de¬ne a0 = 0. It is easily seen that

an = (m1 + m2 ’ 1)(m2 + m3 ’ 1) · · · (ms’1 + ms ’ 1) , (6.45)

where the sum is over all ordered partitions m 1 + · · · + ms = n of n into positive integers mi .
Let ar,n be the sum of terms in (6.45) with m1 = r, where we set an,n = 1, and ar,n = 0 if
r > n or n < 0. Then

an = ar,n , (6.46)
r=1

ar,n = (r + i ’ 1)ai,n’r , r<n. (6.47)
i=1

De¬ne
∞ ∞
ar,n xr y n ,
A(x, y) = (6.48)
n=1 r=1
so that

an y n
A(1, y) = (6.49)
n=1
is the generating function of the an , which are what we need to estimate.
By (6.47), we ¬nd that
∞ ∞ ∞ ∞
nn
(r + i ’ 1)ai (n ’ r)xr y n
A(x, y) = xy +
n=1 n=1 r=1 i=1


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(6.50)
x2 y 2
xy xy
= + A(1, y) + G(x, y) , (6.51)
1 ’ xy (1 ’ xy)2 1 ’ xy

where
∞ ∞

iai,n y n =
G(y) = A(x.y) , (6.52)
‚x x=1
n=1 i=1

We now set x = 1 in (6.50) and obtain an equation involving A(1, y) and G(y), namely

y2
y y
A(1, y) = + A(1, y) + G(y) . (6.53)
1 ’ y (1 ’ y)2 1’y

We next di¬erentiate (6.50) with respect to x, and set x = 1. This gives us a second equation,

2y 2
y y
G(y) = + A(1, y) + G(y) . (6.54)
(1 ’ y)2 (1 ’ y)3 (1 ’ y)2

We now eliminate G(y) from (6.53) and (6.54) to obtain

y(1 ’ y)3
A(1, y) = . (6.55)
1 ’ 5y + 7y 2 ’ 4y 3

This formula shows that

an+3 = an+2 ’ 7an+1 + 4an for n ≥ 2 . (6.56)

Using the results of Section 10 we can easily obtain from (6.55) an asymptotic estimate

an ∼ c±n as n’∞, (6.57)

where c is a certain constant and ± = 3.205569 . . . is the inverse of the smallest zero of
1 ’ 5y + 7y 2 ’ 4y 3 .
 




For other methods and results related to polyomino enumeration, see [326, 327].

6.2. Composition and inversion of power series

So far we have only discussed simple operations on generating functions, such as multipli-
cation. What happens when we do something more complicated? There are several frequently
occurring operations on generating functions whose results can be described explicitly.
Fa` di Bruno™s formula [81]. Suppose that
a
∞ ∞
zm zn
A(z) = am , B(z) = bn , (6.58)
m! n!
m=0 n=0



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are two exponential generating functions with b 0 = 0. Then the formal composition C(z) =
A(B(z)) is well-de¬ned, and

zn
C(z) = cn (6.59)
n!
n=0
with
n
c0 = 0, cn = ak Bn,k (b1 , b2 , . . . , bn’k+1 ) , (6.60)
k=1
where the Bn,k are the exponential Bell polynomials de¬ned by
∞ ∞
tn uk tm
Bn,k (x1 , . . . , xn’k+1 ) = exp u xm , (6.61)
n! m!
m=1
n,k=0

with the xj independent variables.
Fa` di Bruno™s formula makes it possible to compute successive derivatives of functions
a
such as log A(z) in terms of the derivatives of A(z). For further examples, see [81, 335, 336].
Fa` di Bruno™s formula is derivable in a straightforward way from the multinomial theorem.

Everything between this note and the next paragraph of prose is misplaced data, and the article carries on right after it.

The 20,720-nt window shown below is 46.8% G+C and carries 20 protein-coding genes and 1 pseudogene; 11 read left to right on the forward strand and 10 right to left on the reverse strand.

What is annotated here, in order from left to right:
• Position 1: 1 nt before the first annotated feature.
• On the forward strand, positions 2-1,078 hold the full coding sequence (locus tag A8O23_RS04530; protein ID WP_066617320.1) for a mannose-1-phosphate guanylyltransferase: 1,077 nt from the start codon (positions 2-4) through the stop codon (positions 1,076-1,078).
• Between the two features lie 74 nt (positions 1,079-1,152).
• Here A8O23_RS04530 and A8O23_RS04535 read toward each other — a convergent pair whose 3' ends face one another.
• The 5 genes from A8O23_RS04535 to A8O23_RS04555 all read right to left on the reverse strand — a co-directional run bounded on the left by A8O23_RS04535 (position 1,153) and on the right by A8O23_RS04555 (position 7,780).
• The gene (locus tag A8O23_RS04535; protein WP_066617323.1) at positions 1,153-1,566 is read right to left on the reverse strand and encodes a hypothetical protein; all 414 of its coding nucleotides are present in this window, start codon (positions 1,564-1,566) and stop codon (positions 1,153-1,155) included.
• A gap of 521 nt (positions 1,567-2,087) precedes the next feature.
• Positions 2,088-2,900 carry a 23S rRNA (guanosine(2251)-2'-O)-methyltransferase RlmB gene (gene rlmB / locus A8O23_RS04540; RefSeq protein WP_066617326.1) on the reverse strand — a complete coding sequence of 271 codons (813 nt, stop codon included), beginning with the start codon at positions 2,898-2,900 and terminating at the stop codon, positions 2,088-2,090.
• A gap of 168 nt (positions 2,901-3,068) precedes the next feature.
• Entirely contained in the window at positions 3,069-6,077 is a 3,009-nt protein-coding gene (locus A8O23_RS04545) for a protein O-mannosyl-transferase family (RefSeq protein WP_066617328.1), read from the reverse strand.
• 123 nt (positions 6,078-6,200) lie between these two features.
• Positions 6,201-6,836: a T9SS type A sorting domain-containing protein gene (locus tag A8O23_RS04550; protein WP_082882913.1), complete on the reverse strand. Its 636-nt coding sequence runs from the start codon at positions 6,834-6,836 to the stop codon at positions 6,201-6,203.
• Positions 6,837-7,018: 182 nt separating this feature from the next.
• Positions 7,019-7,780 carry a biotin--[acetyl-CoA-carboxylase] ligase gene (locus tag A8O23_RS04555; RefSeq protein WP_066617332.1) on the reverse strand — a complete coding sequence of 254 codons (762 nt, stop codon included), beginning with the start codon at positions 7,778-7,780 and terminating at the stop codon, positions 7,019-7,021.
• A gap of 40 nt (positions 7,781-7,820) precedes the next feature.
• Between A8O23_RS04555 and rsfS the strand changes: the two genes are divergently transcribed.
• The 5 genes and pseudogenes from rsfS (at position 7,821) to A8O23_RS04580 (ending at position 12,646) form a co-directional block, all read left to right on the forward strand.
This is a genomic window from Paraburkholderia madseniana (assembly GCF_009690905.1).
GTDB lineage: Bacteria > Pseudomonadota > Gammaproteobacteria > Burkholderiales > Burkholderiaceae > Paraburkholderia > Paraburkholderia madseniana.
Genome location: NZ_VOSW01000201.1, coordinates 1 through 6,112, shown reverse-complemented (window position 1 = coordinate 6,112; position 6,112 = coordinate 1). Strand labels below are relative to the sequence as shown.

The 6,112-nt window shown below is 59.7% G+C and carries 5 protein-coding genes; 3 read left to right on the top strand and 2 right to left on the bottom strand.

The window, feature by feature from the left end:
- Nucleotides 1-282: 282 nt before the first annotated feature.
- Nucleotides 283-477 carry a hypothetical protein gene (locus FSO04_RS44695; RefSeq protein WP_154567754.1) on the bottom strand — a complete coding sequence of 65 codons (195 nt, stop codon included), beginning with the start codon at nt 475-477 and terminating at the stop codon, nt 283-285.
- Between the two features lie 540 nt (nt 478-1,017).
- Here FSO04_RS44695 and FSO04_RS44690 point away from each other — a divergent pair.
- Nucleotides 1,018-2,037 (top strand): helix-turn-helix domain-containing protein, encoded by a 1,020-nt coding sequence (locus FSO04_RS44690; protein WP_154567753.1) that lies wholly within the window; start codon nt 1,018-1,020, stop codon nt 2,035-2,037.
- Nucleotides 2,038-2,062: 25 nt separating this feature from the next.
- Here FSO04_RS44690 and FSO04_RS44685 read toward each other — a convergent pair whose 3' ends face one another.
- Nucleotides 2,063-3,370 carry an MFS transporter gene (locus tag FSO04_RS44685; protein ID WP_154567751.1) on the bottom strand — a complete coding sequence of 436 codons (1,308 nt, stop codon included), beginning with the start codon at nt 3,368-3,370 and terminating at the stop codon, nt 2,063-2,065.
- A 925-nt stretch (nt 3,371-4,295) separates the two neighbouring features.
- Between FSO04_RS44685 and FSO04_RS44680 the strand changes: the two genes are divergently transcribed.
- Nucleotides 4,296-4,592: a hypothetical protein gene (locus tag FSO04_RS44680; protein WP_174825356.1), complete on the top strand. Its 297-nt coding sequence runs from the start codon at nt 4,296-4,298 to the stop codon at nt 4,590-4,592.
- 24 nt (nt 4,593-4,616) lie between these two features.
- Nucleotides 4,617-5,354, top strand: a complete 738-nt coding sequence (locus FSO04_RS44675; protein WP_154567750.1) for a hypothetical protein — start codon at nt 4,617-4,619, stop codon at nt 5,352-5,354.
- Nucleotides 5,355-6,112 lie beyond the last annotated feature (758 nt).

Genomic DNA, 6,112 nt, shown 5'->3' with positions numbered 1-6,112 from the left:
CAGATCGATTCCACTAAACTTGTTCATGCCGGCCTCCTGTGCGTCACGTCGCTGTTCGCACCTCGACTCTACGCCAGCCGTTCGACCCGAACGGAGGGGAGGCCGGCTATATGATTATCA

a
Composition of generating functions occurs frequently in combinatorics and analysis of
algorithms. When it yields the desired generating function as a composition of several known
generating functions, the basic problem is solved, and one can work on the asymptotics of the
coe¬cients using Fa` di Bruno™s formula or other methods. A more frequent event is that
a
the composition yields a functional equation for the generating function, as in Example 6.1,
where the exponential generating function t(z) for labeled rooted trees was shown to satisfy
t(z) = z exp(t(z)). General functional equations are hard to deal with. (Many examples
will be presented later.) However, there is a class of them for which an old technique, the
Lagrange-B¨ rmann inversion formula, works well. We start by noting that if
u

fn z n
f (z) = (6.62)
n=0

is a formal power series with f0 = 0, f1 = 0, then there is an inverse formal power series
’1
f (z) such that
’1 ’1
f (f (z)) = f (f (z)) = z . (6.63)
’1
The coe¬cients of f (z) can be expressed explicitly in terms of the coe¬cients of f (z). More
generally, we have the following result.
Lagrange-B¨ rmann inversion formula. Suppose that f (z) is a formal power series
u
with [z 0 ]f (z) = 0, [z 1 ]f (z) = 0, and that g(z) is any formal power series. Then for n ≥ 1,

[z n ]{g(f ’1
)(z)} = n’1 [z n’1 ]{g (z)(f (z)/z)’n } . (6.64)

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In particular, for g(z) = z, we have

[z n ]f ’1
(z) = n’1 [z n’1 ](f (z)/z)’n . (6.65)


Example 6.6. Rooted labeled trees. As was shown in Example 6.1, the exponential gener-
ating function of rooted labeled trees satis¬es t(z) = z exp(t(z)). If we rewrite it as z =
’1
t(z) exp(’t(z)), we see that t(z) = f (z), where f (z) = z exp(’z). Therefore Eq. (6.65)
yields

[z n ]t(z) = n’1 [z n’1 ] exp(’nz)

(6.66)

= n’1 nn’1 /(n ’ 1)! = nn’1 /n! ,